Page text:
Little known secret. Grades barely matter. The USC application is hugely dependent on your Personal Statement

If you come across as someone new, unique, and individual, you are the sort of person a film school wants, because you have perspectives that can translate into movies. Your personal statement is where you communicate what makes you stand out from the crowd.

The Masters degree is a big positive for you. Try to include those numbers wherever you can. The undergrad GPA is annoying, but it shouldn't knock you out.

Also, it's normal for students with 0 film production experience to get into USC. My cohort had people with backgrounds in architecture, acting, communications, finance, game design, theology, history, philosophy, and many more, none of whom had a film production degree.
Hey guys. I have a specific question regarding the Directing/Film Production MFA program.

My ultimate goal is very specific and obvious - I want to shoot a feature movies. But not a huge-blockbuster-Hollywood type of movies, but rather a movie that would someone classify as indie. Existential horror or maybe some provocative cinema or both - with visual and narrative experiments etc. In the perfect scenario of my future I'm working with A24 entertainment company on my own feature film - something like Hereditary, Lighthouse or even Lars von Trier-type of cinema.

And in a few articles I found a disturbing information about the USC that it's not actually a place for "future indie filmmakers" and I'm wondering why would someone say that. I heard that AFI is a better place for my goals but I did not apply to it because they require two films and I had only one. But it's not a case - I know that USC is one of the best (if not the best) film schools in the world, so why how it can actually be a bad choice for someone who maybe wants to make "indie" films? I hope that it's not true and, if anyone knows, someone can help me understand what is the actual difference between the programs and why USC sometimes referred to as a place that I would not fit in with my specific goals.
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Avec Love
Avec Love
This is a pretty common myth about USC. It doesn't really matter what type of movie you want to make. The program at USC is not about what kind of art you should make or what space you should work in - it's about how to actually get that project made.

The student population has a bad wrap for only being interested in "Big Hollywood Blockbusters", some people are interested in that - but overall I find people's interests are pretty eclectic. A majority of the professors work on independants and a majority of student directors go on to do either Television or Indie work.

Furthermore, I'd consider A24 a commercially successful distribution company - being that USC's focus is "industry", that is WELL within USC's wheelhouse. After all, "Industry" and "indie" are not mutually exclusive.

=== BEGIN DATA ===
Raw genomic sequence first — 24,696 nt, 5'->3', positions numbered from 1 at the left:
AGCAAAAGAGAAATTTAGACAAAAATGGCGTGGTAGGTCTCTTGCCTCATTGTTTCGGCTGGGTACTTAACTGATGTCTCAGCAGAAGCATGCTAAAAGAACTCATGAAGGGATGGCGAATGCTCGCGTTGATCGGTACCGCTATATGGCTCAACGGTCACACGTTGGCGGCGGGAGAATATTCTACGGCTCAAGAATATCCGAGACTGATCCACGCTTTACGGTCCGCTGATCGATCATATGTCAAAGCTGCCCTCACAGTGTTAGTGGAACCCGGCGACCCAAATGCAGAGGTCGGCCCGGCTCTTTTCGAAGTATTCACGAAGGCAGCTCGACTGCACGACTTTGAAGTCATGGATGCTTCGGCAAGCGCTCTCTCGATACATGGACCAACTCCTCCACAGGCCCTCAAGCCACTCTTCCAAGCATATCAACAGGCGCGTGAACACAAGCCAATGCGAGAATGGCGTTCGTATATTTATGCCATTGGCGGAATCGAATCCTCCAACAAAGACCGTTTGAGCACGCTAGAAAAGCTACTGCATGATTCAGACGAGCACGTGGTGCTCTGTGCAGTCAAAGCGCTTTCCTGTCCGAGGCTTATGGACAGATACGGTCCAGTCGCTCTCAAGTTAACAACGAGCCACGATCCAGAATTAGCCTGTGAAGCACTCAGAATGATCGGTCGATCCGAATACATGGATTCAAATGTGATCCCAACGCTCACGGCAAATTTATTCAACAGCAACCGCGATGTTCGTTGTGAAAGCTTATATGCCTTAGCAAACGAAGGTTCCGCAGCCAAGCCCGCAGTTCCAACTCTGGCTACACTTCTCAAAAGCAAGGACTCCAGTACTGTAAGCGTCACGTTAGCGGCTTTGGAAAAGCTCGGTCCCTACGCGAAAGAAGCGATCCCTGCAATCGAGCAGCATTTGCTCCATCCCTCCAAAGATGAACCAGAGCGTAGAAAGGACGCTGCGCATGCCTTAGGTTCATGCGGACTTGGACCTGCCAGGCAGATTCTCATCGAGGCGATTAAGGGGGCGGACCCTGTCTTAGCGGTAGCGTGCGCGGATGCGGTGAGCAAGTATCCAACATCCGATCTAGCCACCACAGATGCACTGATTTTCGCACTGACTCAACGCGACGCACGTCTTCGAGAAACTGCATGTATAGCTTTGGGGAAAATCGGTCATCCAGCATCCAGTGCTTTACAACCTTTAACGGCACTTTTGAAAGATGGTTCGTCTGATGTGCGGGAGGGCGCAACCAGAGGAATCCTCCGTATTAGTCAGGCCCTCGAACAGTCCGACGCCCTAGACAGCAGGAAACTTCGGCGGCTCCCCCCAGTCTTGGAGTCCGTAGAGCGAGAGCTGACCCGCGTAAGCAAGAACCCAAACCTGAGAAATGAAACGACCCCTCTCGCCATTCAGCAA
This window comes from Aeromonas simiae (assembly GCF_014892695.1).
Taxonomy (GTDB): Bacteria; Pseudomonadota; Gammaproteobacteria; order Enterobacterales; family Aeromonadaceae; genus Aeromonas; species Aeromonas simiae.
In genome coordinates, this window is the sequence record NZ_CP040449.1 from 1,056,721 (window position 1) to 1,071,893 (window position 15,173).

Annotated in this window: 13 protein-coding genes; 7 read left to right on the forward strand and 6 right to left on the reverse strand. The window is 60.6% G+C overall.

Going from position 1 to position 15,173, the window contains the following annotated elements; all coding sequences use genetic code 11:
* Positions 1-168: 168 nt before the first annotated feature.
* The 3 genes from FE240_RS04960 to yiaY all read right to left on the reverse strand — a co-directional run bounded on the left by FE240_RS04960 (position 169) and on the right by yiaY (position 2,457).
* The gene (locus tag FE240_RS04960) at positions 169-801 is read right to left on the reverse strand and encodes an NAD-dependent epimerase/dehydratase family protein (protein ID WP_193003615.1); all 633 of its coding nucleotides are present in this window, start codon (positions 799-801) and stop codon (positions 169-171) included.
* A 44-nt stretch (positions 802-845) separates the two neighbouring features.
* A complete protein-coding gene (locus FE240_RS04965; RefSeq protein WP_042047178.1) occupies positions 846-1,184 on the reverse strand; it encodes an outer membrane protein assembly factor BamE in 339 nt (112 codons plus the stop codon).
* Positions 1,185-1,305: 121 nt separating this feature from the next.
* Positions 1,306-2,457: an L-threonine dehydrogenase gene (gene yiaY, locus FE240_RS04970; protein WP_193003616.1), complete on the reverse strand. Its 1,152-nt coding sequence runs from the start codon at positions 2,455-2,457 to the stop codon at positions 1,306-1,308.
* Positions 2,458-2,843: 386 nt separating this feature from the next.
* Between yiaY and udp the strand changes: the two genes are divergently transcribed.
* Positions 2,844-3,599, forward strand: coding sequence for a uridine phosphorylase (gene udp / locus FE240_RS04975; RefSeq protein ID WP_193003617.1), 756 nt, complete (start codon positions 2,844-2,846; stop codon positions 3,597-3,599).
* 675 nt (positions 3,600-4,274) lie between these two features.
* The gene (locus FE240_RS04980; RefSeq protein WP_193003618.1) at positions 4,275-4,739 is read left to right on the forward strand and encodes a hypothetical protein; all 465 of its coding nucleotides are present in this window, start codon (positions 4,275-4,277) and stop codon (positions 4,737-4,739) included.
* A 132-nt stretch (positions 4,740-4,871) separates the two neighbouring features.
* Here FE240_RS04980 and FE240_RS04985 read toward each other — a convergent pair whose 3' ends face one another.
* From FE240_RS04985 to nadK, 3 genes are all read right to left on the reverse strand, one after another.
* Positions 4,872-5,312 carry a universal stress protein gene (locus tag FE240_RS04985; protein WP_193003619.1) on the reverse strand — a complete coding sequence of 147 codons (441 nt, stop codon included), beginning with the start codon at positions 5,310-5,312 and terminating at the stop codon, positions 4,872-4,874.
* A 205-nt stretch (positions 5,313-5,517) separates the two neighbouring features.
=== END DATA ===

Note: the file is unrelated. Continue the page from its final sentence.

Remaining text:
Beyond that, plenty of students here are fans of A24's output and I'd say their mindset is not so far off from your own.
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Thanks so much for such a detailed response!
Are there any statistics about getting a full-tuition scholarship for international students at USC?
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Virtually impossible afaik. Every single international student here who I know comes from a wealthy family. Their parents are paying a lot of money to let them be here. There are some scholarships USC offers, but they tend to be partial scholarships for merit, and the only full rides I've seen were given due to health issues or need based requests.
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Hey, I'm wondering whether you can also apply as a (19-year-old freshman) for this program. I'm asking because I'm not really familiar with the US Education System.. and a lot of people state that they major in a subject, tho they are freshman themselves.
Julie Lew
Hi @FilmNerd00, the Stark program is an MFA program, so you need a bachelors or bachelors equivalent to get into the program.
How many students get admitted to Directing MFA program each year? And does everyone in the major have the chance to make their thesis film?
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Chris W
Chris W
USC unfortunately doesn't officially share this info but I'd check the tracking sheets from previous years to see the stats that our users have tracked. In 2018 out of 12 out of 36 (33%) site members were accepted to Film/Television Production for example.
If by Directing MFA you mean the Film & TV Production MFA, then the USC admissions info session presenter, Victoria, told us that 60 are accepted in the Fall and 60 in the Spring.
I was wondering if anyone knew what they are really looking for in the application? Grades? Experience? Other?
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I'm entering my first year & my answer is 'sort of, yes but not just film, and Definitely'

USC draws the best: more applicants than they can accept will have great grades & a long film resume. Everyone also has 'other', but I think many don't embrace it.

I've got okay grades from an okay university, but my degrees werent in film-- Pure Math & Theatre-- and I have a lot less film experience than many rejected applicants. I was honest about this on my app but I was excited to talk about the past 7 years I'd spent in NYC Theatre (acting, directing performance art, touring an opera, and 4 years running a theatre out of a garage-punk-venue). I explained how these experiences led me to where I am & why I want to LEARN from them-- you shouldnt be coming in having learned it all.

USC stresses storytelling & thats your job on the app. Tell them the STORY of you. Don't worry about making it impressive-- the faculty is much more intimidating than any applicant-- make your story interesting.